As a young man continued to paint his way up the stairs in the “Arrivals” section, a delegation that had just landed by RwandaAir from Uganda was descending them for an unrelated but symbolic event-the 2nd Global Conference on Biofortification.
Twenty years earlier Rwanda had torn itself apart as one ethnic group turned guns, machetes and clubs against another. Now, it was hosting an international conference not by affirmative action, but on the merit of multiplying nutritious bean varieties for the proper growth and health of its people-two different worlds in two decades.
A drive from the airport into Kigali, Rwanda’s capital, revealed clean streets and neat buildings as traffic got a bit busier but not congested. There were no skyscrapers to suggest a big economy but there was order enough to indicate a guided growth path. This is not just about Kigali, it is about Rwanda.
The sad mood to engulf the country for months, as genocide survivors and relatives remember the deceased, should not prevent Rwanda’s visitors from noticing that the small East African country, a little over 26,000 square kilometers, is growing in buildings and crops, but, they may not notice what is growing inside the beans and potatoes, some of Rwanda’s most important staple foods.
In the Eastern province, about 75 kilometres from Kigali, farmer Immaculate Mukangarambe’s beans in the field look ordinary by the leaves and stems but they are unique – these ones are rich in iron, which should prevent anemia, a condition which can make the skin pale and cause fatigue.
“These beans are high yielding, disease resistant and provide up to 45% of daily iron needs, which is 14% more than the ordinary beans,” Rwanda Prime Minister Pierre Habumuremyi told over 250 delegates at the opening of the three-day conference on March 31st.
Mukangarambe is growing the beans on seven hactares in an arrangement with the Rwanda Agriculture Board (RAB). When they are harvested in June, the government will distribute them to other farmers.
“I was previously multiplying hybrid maize. I heard about iron-rich beans over the radio and I was curious. I approached RAB and they said it was Ok I could take on the beans as well,” Mukangarambe says. She expects to harvest 14 tons of iron-rich beans.
Rwandan farmers totaling 700, 000 are now growing iron-rich beans, making up almost half of the total number of farmers growing biofortified crops in the selected regions of Africa, Asia and Latin America, which is 1.5 million. In addition to the iron-rich beans, Rwanda is also growing vitamin A biofortified orange sweet potatoes especially to improve nutrition in children and mothers.
What Rwanda is doing is to strategically position its population to not just eat food for the sake of killing hunger but to eat nutritious food for good health.
“In Rwanda once we are convinced that something works we do it,” says Rwanda’s Agriculture and Animal Resources Minister Dr. Agnes Kalibata.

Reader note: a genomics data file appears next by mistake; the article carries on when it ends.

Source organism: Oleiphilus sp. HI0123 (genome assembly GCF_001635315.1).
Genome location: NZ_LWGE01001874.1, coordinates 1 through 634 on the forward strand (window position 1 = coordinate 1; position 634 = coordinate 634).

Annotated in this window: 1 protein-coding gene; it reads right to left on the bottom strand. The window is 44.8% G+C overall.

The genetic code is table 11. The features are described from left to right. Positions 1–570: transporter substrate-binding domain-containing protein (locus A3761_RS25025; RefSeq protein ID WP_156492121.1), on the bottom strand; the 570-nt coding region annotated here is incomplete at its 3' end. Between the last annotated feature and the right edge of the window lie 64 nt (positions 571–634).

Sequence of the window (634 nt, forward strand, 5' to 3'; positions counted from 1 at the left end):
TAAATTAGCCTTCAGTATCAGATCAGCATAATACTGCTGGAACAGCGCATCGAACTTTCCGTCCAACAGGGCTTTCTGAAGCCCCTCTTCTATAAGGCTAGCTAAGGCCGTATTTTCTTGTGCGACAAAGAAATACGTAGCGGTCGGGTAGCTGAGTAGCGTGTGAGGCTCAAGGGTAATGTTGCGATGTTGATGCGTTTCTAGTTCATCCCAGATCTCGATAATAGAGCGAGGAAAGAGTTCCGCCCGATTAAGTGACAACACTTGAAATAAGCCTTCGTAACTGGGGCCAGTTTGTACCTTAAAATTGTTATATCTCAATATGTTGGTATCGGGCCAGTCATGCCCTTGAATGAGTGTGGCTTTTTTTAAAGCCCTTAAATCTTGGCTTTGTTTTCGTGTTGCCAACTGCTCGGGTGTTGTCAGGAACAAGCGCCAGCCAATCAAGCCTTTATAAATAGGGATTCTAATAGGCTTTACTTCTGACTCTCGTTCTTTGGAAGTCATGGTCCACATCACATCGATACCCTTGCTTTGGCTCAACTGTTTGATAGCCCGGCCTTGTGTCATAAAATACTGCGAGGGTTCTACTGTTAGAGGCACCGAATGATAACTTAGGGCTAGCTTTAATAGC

Dr. Howarth Bouis, the man who dreamt 20 years ago that increasing in crops minerals and vitamins such as iron, zinc and vitamin A through biofortification was viable, was among the delegates in Kigali to discussing ways of scaling up the adoption of biofortified crops.
“We have proved that biofortification works. Biofortification can demonstrate cost effectiveness to agriculture and nutrition,” Bouis told the conference.
Rwanda is credited for the speedy spread of the iron-rich beans to cover so many farmers just two years after they were released-the reason for holding the conference in Rwanda.
Biofortified crops, championed by HarvestPlus, the programme Bouis heads, are aimed at reducing anemia, cognitive impairment, visual impairment and other malnutrition related health problems in especially low income countries.
“Nutrient-rich crops are most beneficial to groups that are vulnerable to deficiencies in micro nutrients, such as vitamin A, iron or zinc, including children and pregnant and breast feeding women, and those whose diets are limited by low income or lack of access to diverse, healthy foods,” says a statement from HarvestPlus.
Several countries are at different stages of growing biofortified crop varieties in Africa, Asia and Latin America with HarvestPlus targeting a billion farmers by 2030. Varieties of vitamin A enriched orange sweet potatoes have been grown in Uganda since 2007, there are now about 150,000 farmers growing them.
In Zambia three varieties of vitamin A fortified orange maize are being promoted. Coloured maize, however, is not popular in many parts of Africa as it is associated with crisis including war, HIV/AIDS and recently, genetic modification.
In Nigeria vitamin A fortified yellow cassava is reported to me making high success in the south where consumers were already used to mixing white cassava with palm oil. Nigeria’s Agriculture and Rural Development Minister Akinwumi Adesina admits they will need to convince the rest of the country about the nutritional value of the yellow cassava.
In Pakistan breeding of biofortified zinc wheat is said to be at an advanced stage at the Pakistan Agricultural Research Council (PARC) in Islamabad.
Other countries including Ethiopia, the Democratic Republic of Congo, Bangladesh, India and Brazil are either growing or are a target for biofortified crops.
Rwanda may posses a small area for agriculture but its swift adaptability to new technologies may enable it sufficiently feed its people, that is if the policy environment remains supportive.